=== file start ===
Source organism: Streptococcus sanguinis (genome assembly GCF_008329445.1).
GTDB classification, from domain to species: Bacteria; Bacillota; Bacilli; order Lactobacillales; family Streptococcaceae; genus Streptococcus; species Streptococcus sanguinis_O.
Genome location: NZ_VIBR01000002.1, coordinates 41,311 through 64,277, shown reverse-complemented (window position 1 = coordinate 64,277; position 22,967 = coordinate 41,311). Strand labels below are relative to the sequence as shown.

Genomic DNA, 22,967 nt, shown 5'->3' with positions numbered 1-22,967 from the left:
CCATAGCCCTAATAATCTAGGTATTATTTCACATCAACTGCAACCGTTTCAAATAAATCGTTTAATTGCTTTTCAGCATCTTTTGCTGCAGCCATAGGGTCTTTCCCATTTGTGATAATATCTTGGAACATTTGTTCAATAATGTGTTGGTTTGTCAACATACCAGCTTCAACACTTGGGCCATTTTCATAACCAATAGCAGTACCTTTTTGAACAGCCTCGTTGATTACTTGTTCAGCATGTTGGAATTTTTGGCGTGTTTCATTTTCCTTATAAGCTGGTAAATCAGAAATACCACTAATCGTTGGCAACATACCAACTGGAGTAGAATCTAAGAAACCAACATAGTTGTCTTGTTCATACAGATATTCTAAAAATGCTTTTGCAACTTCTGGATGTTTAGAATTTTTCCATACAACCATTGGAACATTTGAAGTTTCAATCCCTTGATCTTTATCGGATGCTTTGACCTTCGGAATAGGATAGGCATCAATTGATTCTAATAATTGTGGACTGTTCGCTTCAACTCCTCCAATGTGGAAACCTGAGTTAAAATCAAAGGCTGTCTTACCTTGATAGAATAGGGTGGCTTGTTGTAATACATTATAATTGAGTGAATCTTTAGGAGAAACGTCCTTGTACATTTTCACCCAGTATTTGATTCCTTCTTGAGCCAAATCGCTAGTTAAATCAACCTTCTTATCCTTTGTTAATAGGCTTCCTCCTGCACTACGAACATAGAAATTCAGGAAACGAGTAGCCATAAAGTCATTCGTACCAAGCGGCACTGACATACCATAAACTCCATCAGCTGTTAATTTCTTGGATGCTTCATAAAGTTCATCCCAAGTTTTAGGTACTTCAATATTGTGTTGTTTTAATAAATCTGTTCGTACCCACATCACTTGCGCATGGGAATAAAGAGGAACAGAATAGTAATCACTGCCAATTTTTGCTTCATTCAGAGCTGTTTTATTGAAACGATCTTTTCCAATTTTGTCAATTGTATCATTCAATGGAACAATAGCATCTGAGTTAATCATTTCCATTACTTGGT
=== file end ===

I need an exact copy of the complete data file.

Source organism: Streptococcus sanguinis (genome assembly GCF_008329445.1).
GTDB classification, from domain to species: Bacteria; Bacillota; Bacilli; order Lactobacillales; family Streptococcaceae; genus Streptococcus; species Streptococcus sanguinis_O.
Genome location: NZ_VIBR01000002.1, coordinates 41,311 through 64,277, shown reverse-complemented (window position 1 = coordinate 64,277; position 22,967 = coordinate 41,311). Strand labels below are relative to the sequence as shown.

Genomic DNA, 22,967 nt, shown 5'->3' with positions numbered 1-22,967 from the left:
CCATAGCCCTAATAATCTAGGTATTATTTCACATCAACTGCAACCGTTTCAAATAAATCGTTTAATTGCTTTTCAGCATCTTTTGCTGCAGCCATAGGGTCTTTCCCATTTGTGATAATATCTTGGAACATTTGTTCAATAATGTGTTGGTTTGTCAACATACCAGCTTCAACACTTGGGCCATTTTCATAACCAATAGCAGTACCTTTTTGAACAGCCTCGTTGATTACTTGTTCAGCATGTTGGAATTTTTGGCGTGTTTCATTTTCCTTATAAGCTGGTAAATCAGAAATACCACTAATCGTTGGCAACATACCAACTGGAGTAGAATCTAAGAAACCAACATAGTTGTCTTGTTCATACAGATATTCTAAAAATGCTTTTGCAACTTCTGGATGTTTAGAATTTTTCCATACAACCATTGGAACATTTGAAGTTTCAATCCCTTGATCTTTATCGGATGCTTTGACCTTCGGAATAGGATAGGCATCAATTGATTCTAATAATTGTGGACTGTTCGCTTCAACTCCTCCAATGTGGAAACCTGAGTTAAAATCAAAGGCTGTCTTACCTTGATAGAATAGGGTGGCTTGTTGTAATACATTATAATTGAGTGAATCTTTAGGAGAAACGTCCTTGTACATTTTCACCCAGTATTTGATTCCTTCTTGAGCCAAATCGCTAGTTAAATCAACCTTCTTATCCTTTGTTAATAGGCTTCCTCCTGCACTACGAACATAGAAATTCAGGAAACGAGTAGCCATAAAGTCATTCGTACCAAGCGGCACTGACATACCATAAACTCCATCAGCTGTTAATTTCTTGGATGCTTCATAAAGTTCATCCCAAGTTTTAGGTACTTCAATATTGTGTTGTTTTAATAAATCTGTTCGTACCCACATCACTTGCGCATGGGAATAAAGAGGAACAGAATAGTAATCACTGCCAATTTTTGCTTCATTCAGAGCTGTTTTATTGAAACGATCTTTTCCAATTTTGTCAATTGTATCATTCAATGGAACAATAGCATCTGAGTTAATCATTTCCATTACTTGGT